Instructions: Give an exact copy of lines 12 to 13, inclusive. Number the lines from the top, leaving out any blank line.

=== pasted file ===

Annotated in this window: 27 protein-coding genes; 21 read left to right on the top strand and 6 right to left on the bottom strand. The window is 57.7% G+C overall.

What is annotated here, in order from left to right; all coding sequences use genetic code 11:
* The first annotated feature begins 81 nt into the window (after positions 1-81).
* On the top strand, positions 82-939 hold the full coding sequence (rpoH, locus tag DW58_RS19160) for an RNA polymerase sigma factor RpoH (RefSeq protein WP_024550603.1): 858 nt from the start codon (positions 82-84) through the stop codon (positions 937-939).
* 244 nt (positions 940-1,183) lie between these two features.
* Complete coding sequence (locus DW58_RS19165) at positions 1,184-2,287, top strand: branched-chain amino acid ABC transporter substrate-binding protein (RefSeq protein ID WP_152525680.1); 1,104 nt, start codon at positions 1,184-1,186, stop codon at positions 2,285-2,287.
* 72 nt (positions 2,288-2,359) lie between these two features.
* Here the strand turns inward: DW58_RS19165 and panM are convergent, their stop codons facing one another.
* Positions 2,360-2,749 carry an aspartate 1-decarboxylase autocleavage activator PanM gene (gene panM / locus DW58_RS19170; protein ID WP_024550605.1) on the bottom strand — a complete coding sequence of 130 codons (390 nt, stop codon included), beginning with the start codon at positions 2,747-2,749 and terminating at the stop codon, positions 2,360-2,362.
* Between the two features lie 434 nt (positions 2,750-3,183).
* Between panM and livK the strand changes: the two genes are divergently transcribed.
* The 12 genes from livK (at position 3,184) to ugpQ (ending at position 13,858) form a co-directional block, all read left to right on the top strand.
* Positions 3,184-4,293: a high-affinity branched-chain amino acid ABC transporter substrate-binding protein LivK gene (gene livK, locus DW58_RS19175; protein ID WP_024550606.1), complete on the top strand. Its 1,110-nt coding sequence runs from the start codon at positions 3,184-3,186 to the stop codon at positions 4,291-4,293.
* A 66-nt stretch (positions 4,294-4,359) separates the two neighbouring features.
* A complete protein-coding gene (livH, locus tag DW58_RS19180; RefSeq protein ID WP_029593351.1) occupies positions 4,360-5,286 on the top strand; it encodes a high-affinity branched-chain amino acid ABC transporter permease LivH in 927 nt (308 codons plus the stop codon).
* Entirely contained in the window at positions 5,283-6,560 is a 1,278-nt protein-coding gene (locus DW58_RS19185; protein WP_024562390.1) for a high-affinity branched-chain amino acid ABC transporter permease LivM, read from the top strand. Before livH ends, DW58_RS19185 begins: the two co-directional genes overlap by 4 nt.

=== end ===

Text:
* The 12 genes from livK (at position 3,184) to ugpQ (ending at position 13,858) form a co-directional block, all read left to right on the top strand.
* Positions 3,184-4,293: a high-affinity branched-chain amino acid ABC transporter substrate-binding protein LivK gene (gene livK, locus DW58_RS19175; protein ID WP_024550606.1), complete on the top strand. Its 1,110-nt coding sequence runs from the start codon at positions 3,184-3,186 to the stop codon at positions 4,291-4,293.